"They should have that with Kimi but he's not quite there. When was he last on pole, 2008? It was always Alonso and it's always been Vettel that picked up the opportunities. Kimi was strong in that Lotus but they had a very special car at that time with these tyres; they had a car that was very benign on its tyres and you have to say that Raikkonen and [Romain] Grosjean could look incredible in those cars. They're both very good drivers but they're not superstars and other drivers would have gone very well in that car at that time."
Is it a surprise that Kimi is happy to play a 'team role' at Ferrari?
Ted Kravitz: "Let's rewind the tape a little bit and remember why he came back into Formula 1 after rallying. He fell out of Formula 1 and went and drove rally cars for a while, and I remember it quite clearly when he came back with Lotus and said 'I just miss the racing and that's all I do it for. I miss the wheel-to-wheel stuff, I miss the fun of that'. I don't think there's anything else he much cares for in Formula 1; he doesn't do any sponsor work, he doesn't care for larking around with the other drivers; heaven knows he doesn't care about being famous for fame's sake. But what he does care about is the fun of racing and he has that. He's happy at Ferrari, he's still quick enough to qualify the car well. He's not a terrible driver by any means. He has been unlucky with his race results, certainly, and he's a couple of tenths off Vettel. But he was three tenths off Alonso consistently in qualifying.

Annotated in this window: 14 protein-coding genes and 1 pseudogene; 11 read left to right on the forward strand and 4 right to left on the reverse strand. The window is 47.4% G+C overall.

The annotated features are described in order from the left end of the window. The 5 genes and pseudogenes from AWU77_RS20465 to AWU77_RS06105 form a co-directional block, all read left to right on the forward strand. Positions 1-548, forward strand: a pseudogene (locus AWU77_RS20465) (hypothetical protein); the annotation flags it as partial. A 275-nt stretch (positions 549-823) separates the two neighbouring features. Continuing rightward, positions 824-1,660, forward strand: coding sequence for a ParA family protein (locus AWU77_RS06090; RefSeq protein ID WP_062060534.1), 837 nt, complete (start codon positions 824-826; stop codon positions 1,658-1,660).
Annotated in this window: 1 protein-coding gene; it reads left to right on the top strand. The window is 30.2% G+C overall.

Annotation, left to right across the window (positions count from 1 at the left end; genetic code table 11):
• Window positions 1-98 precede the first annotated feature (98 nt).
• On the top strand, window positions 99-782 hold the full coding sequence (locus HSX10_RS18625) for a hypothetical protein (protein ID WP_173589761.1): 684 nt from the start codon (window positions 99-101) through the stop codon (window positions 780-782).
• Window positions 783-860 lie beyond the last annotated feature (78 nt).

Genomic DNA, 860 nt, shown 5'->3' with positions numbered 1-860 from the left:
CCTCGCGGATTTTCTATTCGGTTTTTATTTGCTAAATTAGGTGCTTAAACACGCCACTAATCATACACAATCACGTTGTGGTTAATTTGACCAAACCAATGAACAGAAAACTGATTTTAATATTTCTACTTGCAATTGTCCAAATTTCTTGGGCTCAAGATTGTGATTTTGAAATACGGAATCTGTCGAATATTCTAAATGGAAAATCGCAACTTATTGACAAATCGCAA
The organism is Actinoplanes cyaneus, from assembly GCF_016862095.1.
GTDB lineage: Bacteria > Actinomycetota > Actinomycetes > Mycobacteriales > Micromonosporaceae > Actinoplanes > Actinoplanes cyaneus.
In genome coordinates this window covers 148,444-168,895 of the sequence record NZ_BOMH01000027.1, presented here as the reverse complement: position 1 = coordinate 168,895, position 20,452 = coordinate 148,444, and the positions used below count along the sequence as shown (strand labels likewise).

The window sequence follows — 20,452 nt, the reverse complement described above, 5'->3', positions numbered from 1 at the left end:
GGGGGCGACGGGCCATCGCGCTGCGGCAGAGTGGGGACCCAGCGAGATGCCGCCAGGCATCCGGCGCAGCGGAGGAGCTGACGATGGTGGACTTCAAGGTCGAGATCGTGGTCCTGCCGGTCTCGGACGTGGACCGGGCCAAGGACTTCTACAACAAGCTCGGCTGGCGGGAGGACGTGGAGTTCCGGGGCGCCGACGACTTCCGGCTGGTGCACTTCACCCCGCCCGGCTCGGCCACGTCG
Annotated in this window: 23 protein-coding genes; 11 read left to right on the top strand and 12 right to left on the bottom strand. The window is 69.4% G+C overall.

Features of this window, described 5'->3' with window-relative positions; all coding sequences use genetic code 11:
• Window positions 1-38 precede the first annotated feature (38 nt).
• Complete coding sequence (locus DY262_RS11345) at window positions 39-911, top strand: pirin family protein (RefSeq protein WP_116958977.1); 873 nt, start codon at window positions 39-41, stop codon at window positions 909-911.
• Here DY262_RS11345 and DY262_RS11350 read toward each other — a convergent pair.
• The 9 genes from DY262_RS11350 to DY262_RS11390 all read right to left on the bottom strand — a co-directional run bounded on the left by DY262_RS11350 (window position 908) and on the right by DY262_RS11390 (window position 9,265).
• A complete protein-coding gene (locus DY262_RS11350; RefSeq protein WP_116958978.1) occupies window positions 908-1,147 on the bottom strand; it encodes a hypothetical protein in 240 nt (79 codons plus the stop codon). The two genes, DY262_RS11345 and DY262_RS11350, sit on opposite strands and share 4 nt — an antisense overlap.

Martin Brundle: "He's still relatively at the sharp end and who wouldn't want to be a Ferrari driver travelling the world, driving these beautiful cars and earning a chunk of change. What's the alternative when you're in your thirties? I'm in my 50s and I'd do it…and put up with the flak!"